How is Lupus treated?
There is no known cure for lupus at present. The disease can also often be life threatening in so many ways. However, in spite of these two facts, the course of the disease can be effectively managed and most patients go on to live, long, normal and healthy lives.
How complex to manage lupus?
Managing lupus can be complex though. As the symptoms and actual disease patterns in lupus are very different in individuals so also the treatment regimens prescribed by the doctor are custom made for each patient.
What kind of specialist a lupus patient need to consult?
Once diagnosed, a lupus patient needs to consult various specialists according to the systems that are involved in her particular case. For instance, if the patient presents with joint pains she would need to consult a rheumatologist and if there are skin lesions she would have to be treated by a skin specialist and so on. There will not be just one single doctor attending to the symptoms of a patient unless her symptoms are very system specific.
The main aims of a treatment regimen are:
- To manage the symptoms such as fatigue, joint pains, so that the patient is comfortable.
- To prevent flares.
- Treat flares when they occur.
- Reduce organ damage and other problems.
Medications may include anti-inflammatory medication, immune-suppression medication, corticosteroids, and anticoagulants to
- Reduce swelling and pain
- Prevent or reduce flares
- Help the immune system
- Reduce or prevent damage to joints
- Manage skin lesions
Common treatment options include
1.Non-steroidal anti-inflammatory drugs (NSAIDs):
These help to decrease joint swelling and pain, fever, skin rashes, fatigue and inflammation of the heart and lung linings. NSAID drugs include ibuprofen and naproxen. Some of these drugs can cause serious side effects like stomach bleeding or kidney damage.
Hydroxychloroquine is one drug that is prescribed for every patient with lupus. It is effective for lupus related arthritis, fatigue, rashes, and mouth sores. It has been seen to prevent flares.
3.Corticosteroids and immune suppressants:
Patients with serious or life-threatening problems such as kidney inflammation, lung or heart involvement, and central nervous system symptoms may need high-dose corticosteroids such as prednisone. They also need drugs that suppress the immune system such as azathioprine, cyclophosphamide, cyclosporine and the new mycophenolate mofetil. Most immune-suppressing medications require close monitoring. They may cause side effects such as a raised risk of infections, nausea, vomiting, hair loss, diarrhea, high blood pressure, and osteoporosis (weak bones).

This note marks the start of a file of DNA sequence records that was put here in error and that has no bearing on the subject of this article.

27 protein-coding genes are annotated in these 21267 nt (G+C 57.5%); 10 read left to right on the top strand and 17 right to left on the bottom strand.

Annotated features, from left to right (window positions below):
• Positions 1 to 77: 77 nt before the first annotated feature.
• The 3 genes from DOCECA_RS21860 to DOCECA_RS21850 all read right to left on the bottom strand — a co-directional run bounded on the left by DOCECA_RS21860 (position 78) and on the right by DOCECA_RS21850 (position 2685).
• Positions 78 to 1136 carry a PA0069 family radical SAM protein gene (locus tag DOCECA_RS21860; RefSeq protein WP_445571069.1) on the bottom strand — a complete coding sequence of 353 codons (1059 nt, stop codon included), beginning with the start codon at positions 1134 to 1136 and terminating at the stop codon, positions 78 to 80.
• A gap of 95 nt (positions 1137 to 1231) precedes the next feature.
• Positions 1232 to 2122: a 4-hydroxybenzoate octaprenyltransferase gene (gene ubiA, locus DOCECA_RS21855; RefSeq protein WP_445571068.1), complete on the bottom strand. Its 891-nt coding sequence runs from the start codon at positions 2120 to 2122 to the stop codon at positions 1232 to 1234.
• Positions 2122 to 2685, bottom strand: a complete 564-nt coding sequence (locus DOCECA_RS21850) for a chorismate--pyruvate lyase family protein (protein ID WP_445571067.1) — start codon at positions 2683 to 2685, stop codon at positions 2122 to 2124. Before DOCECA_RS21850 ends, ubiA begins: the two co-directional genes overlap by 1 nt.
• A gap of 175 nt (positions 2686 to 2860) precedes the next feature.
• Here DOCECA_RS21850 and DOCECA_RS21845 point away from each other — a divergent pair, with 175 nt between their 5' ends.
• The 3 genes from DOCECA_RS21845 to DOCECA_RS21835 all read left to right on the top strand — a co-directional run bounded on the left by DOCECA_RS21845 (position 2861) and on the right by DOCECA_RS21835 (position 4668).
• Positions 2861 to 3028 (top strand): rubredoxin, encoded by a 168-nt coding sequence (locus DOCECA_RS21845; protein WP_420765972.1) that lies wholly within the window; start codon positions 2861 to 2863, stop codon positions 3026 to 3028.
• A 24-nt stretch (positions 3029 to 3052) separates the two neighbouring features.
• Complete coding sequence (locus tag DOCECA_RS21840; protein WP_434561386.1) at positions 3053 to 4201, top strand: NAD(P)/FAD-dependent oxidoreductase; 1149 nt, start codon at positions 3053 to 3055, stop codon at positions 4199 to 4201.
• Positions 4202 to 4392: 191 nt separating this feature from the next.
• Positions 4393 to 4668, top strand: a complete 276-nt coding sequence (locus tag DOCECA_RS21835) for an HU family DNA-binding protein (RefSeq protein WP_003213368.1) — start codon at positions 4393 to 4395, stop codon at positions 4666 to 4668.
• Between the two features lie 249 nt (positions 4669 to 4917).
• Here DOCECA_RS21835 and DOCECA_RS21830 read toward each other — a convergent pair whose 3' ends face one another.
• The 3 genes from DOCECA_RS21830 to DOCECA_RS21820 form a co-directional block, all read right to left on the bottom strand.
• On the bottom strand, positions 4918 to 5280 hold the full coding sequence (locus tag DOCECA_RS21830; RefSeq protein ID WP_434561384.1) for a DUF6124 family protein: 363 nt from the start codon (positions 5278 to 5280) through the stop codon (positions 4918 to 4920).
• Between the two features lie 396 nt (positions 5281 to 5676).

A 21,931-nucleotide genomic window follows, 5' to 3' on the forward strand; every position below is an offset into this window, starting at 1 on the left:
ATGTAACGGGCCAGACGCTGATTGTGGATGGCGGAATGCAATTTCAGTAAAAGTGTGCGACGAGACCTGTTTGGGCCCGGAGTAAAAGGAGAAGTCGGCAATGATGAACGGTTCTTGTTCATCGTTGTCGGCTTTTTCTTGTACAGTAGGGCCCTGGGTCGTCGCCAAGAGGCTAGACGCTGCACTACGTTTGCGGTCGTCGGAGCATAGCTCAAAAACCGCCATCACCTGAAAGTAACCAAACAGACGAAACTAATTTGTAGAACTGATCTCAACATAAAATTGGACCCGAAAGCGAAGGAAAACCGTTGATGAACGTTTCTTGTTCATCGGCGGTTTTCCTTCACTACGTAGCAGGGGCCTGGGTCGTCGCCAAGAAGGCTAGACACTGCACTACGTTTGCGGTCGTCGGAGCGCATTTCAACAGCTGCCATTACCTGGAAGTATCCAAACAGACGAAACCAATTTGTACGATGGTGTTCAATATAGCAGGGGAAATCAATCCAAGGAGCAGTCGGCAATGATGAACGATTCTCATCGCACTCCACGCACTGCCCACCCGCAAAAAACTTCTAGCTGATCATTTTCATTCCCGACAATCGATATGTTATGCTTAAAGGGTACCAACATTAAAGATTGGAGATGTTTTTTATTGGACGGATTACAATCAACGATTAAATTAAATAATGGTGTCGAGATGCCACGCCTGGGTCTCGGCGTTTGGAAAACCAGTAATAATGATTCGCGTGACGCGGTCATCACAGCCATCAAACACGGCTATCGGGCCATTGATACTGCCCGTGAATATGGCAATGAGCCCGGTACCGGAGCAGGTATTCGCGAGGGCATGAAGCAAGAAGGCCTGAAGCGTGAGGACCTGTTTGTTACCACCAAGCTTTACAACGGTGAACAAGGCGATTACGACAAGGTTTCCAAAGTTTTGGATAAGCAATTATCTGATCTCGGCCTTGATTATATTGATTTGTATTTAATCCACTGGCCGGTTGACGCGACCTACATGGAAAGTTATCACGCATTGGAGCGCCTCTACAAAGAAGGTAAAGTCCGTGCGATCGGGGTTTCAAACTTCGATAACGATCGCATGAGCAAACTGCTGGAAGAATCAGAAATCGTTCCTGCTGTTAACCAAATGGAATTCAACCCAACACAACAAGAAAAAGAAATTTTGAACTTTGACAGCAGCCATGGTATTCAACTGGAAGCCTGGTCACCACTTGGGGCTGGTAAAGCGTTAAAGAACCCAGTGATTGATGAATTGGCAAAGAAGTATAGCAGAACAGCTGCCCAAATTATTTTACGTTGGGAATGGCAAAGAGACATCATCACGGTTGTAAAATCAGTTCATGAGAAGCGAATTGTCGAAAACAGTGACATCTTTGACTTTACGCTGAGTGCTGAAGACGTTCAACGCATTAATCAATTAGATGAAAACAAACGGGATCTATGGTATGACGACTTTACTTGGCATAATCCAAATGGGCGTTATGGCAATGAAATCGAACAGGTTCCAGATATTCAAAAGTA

New drugs specific for active SLE treatment which are rituximab and belimumab or Benlysta. These decrease the number of antibodies in the blood thus reducing the autoimmune effect of the disease and the ensuing organ damage.
5.Medications for lupus problems :
Medications for problems related to lupus such as high cholesterol, high blood pressure, or infection.
6.Bone marrow transplants :
Bone marrow transplants and genetically altered T cells that could retrain the body to no longer attack itself might soon become part of the regimen.
Each treatment carries its own risks. Thus the dose of a drug may be reduced or a medication stopped because of its side effects or when the disease goes into remission.
Treatment plans :
Over time treatments have to be adapted according to how the disease progresses. Treatment plans often need to be changed when symptoms flare up or new symptoms appear. Thus, new medications are put into use while previous medications that once worked so well may need to be trashed.
Is treatment help us?
In most cases, treatments are very effective. Also presently much research is ongoing to find new means of treating and perhaps one day being able to cure the disease.